February began with gains in global share markets as investor confidence returned despite highly speculative activity in certain stocks in the prior month. Markets were further buoyed by strong earnings announcements, with many large companies around the world, notably in the US, exceeding analysts’ forecasts.
The accommodative stance of central banks in many economies around the world remained unchanged, although economic data continued to improve. The unemployment rate in New Zealand dropped below 5%, exceeding economists' expectations, however the Reserve Bank kept the official cash rate unchanged at 0.25% at its February meeting.
Global vaccinations, with some positive signs of efficacy, fuelled further hopes for a continued economic recovery. In light of this improved outlook, commodities linked to economic growth, such as oil and copper, increased significantly in price over the month as well. This ultimately led to higher inflation expectations and as a result, global bond yields spiked significantly during the month. The US 10-year yield, in line with many other developed markets, reached levels not seen since before the COVID-19-related market selloff in March 2020, and New Zealand saw one of its worst months ever for domestic fixed income investors.
The sharp rise in bond yields over February also spurred some anxiety among equity investors, which spilled over to some sectors of the market. In part, this also contributed to value investors outperforming growth investors in February. During the last week of the month, offshore share markets gave back earlier gains, led by significant declines in technology stocks.
The New Zealand share market, being a highly concentrated market, was pulled down by large declines in four big companies in February. This resulted in underperformance of nearly 10% compared to global markets. New Zealand and Australian shares have also underperformed their global counterparts over the last quarter and year.
Global shares have rallied strongly over the last year. The performance has led to what can be considered a great outcome on a cash adjusted basis, with the one-year return in the top 5% of outcomes over the last 20 years. Although this period does not start at the 2020 trough in equity markets, fiscal and monetary stimulus in the form of lower interest rates and quantitative easing in reaction to the COVID-19 pandemic resulted in very strong performance.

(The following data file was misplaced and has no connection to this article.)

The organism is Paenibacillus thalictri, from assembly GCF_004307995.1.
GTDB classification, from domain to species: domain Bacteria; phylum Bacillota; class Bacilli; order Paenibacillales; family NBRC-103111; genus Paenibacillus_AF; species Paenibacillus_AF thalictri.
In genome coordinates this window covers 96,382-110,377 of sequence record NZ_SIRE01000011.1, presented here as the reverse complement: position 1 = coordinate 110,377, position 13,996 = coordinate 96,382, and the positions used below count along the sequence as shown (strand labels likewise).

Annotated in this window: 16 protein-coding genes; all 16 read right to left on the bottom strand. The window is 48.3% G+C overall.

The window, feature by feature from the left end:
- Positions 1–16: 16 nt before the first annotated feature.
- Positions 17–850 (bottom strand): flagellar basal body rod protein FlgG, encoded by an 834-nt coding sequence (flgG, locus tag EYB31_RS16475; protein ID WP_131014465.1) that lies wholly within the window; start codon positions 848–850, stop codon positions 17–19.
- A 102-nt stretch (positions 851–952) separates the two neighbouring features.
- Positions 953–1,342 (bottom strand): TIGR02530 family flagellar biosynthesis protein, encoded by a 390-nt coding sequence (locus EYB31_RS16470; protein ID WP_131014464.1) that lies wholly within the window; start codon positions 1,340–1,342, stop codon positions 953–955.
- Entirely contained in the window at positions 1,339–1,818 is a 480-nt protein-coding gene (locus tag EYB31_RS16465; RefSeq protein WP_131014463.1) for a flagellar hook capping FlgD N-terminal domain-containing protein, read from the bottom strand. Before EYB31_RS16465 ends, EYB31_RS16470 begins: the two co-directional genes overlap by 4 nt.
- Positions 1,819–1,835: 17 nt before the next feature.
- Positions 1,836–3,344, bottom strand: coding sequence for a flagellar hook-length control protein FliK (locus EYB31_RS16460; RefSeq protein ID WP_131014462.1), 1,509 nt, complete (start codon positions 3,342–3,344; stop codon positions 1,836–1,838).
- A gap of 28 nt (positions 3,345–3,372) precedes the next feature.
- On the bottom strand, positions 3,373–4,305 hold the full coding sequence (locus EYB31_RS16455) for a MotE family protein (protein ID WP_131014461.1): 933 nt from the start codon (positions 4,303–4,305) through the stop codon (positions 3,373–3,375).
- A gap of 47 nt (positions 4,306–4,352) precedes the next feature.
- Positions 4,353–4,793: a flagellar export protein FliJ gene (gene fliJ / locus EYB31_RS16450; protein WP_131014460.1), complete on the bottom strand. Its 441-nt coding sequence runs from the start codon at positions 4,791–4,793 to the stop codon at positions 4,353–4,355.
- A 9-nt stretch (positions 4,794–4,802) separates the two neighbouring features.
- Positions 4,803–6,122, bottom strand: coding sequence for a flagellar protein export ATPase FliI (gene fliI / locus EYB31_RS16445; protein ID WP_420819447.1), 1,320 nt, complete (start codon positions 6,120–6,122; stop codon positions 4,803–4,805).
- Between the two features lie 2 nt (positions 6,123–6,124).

Bond yields continued to rise globally and in New Zealand over the month. Over the last year, this has led to negative, and flat, performance for New Zealand and global fixed income investors, respectively. The returns have been particularly poor for New Zealand fixed income investors over that time period.
The New Zealand dollar appreciated against other major currencies over the month. Over the past year, the New Zealand dollar has increased significantly against the US dollar because of the economic recovery from the pandemic. At the end of February, the NZD/USD exchange rate touched highs not seen since 2018, fuelled by a view that New Zealand is further down the path of recovery compared to other parts of the world.
Meridian Energy (MEL) and Contact Energy (CEN) both dropped significantly over the month. This came after a rally in the New Zealand “gentailers” caused by what some considered to be environmental-related fund flows after the appointment of US President, Joe Biden. However, rising interest rates weighed heavily on these stocks in February.
Meanwhile, Fletcher Building (FBU), rose throughout the month as investors digested their half year results and saw good potential for the company in an economic recovery.
A2 Milk (ATM), having experienced export disruptions in 2020, continued its spectacular decline during the month with disappointing half year results. Against high expectations for a medical device manufacturer, investors were underwhelmed when Fisher & Paykel Healthcare (FPH) released their results, leading to a significant drop in the share price in February.
Prepared by Makao Investments on behalf of Wealthpoint Limited.
Disclaimer: The information in this document is provided for general information only and is not intended as advice. Past performance is not necessarily a good indicator of future returns. Data for this document has been sourced from Refinitiv Datastream, however the information contained herein is not guaranteed and does not purport to be comprehensive.